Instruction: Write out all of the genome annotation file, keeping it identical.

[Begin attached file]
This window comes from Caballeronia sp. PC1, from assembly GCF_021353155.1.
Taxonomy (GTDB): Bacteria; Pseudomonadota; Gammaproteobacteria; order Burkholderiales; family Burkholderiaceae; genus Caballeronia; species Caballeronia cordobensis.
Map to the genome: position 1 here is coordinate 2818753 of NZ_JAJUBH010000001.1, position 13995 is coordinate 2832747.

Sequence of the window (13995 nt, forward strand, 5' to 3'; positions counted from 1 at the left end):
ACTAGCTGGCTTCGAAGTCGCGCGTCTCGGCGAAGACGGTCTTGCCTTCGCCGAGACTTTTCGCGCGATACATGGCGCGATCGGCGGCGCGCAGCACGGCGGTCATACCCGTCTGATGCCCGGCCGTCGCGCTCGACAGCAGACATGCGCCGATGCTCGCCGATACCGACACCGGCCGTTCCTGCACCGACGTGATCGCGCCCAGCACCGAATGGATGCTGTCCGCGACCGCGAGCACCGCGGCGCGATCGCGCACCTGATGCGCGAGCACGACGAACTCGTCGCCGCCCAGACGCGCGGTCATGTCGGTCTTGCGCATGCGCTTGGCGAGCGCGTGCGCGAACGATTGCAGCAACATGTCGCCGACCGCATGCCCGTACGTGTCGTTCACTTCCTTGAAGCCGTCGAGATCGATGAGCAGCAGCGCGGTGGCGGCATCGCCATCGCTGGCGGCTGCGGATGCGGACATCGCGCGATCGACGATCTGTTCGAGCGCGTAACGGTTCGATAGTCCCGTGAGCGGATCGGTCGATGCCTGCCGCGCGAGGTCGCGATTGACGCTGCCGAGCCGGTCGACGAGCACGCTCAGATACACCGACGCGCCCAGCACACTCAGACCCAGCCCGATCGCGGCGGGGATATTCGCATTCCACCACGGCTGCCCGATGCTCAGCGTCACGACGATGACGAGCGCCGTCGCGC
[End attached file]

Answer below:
This window comes from Caballeronia sp. PC1, from assembly GCF_021353155.1.
Taxonomy (GTDB): Bacteria; Pseudomonadota; Gammaproteobacteria; order Burkholderiales; family Burkholderiaceae; genus Caballeronia; species Caballeronia cordobensis.
Map to the genome: position 1 here is coordinate 2818753 of NZ_JAJUBH010000001.1, position 13995 is coordinate 2832747.

Sequence of the window (13995 nt, forward strand, 5' to 3'; positions counted from 1 at the left end):
ACTAGCTGGCTTCGAAGTCGCGCGTCTCGGCGAAGACGGTCTTGCCTTCGCCGAGACTTTTCGCGCGATACATGGCGCGATCGGCGGCGCGCAGCACGGCGGTCATACCCGTCTGATGCCCGGCCGTCGCGCTCGACAGCAGACATGCGCCGATGCTCGCCGATACCGACACCGGCCGTTCCTGCACCGACGTGATCGCGCCCAGCACCGAATGGATGCTGTCCGCGACCGCGAGCACCGCGGCGCGATCGCGCACCTGATGCGCGAGCACGACGAACTCGTCGCCGCCCAGACGCGCGGTCATGTCGGTCTTGCGCATGCGCTTGGCGAGCGCGTGCGCGAACGATTGCAGCAACATGTCGCCGACCGCATGCCCGTACGTGTCGTTCACTTCCTTGAAGCCGTCGAGATCGATGAGCAGCAGCGCGGTGGCGGCATCGCCATCGCTGGCGGCTGCGGATGCGGACATCGCGCGATCGACGATCTGTTCGAGCGCGTAACGGTTCGATAGTCCCGTGAGCGGATCGGTCGATGCCTGCCGCGCGAGGTCGCGATTGACGCTGCCGAGCCGGTCGACGAGCACGCTCAGATACACCGACGCGCCCAGCACACTCAGACCCAGCCCGATCGCGGCGGGGATATTCGCATTCCACCACGGCTGCCCGATGCTCAGCGTCACGACGATGACGAGCGCCGTCGCGC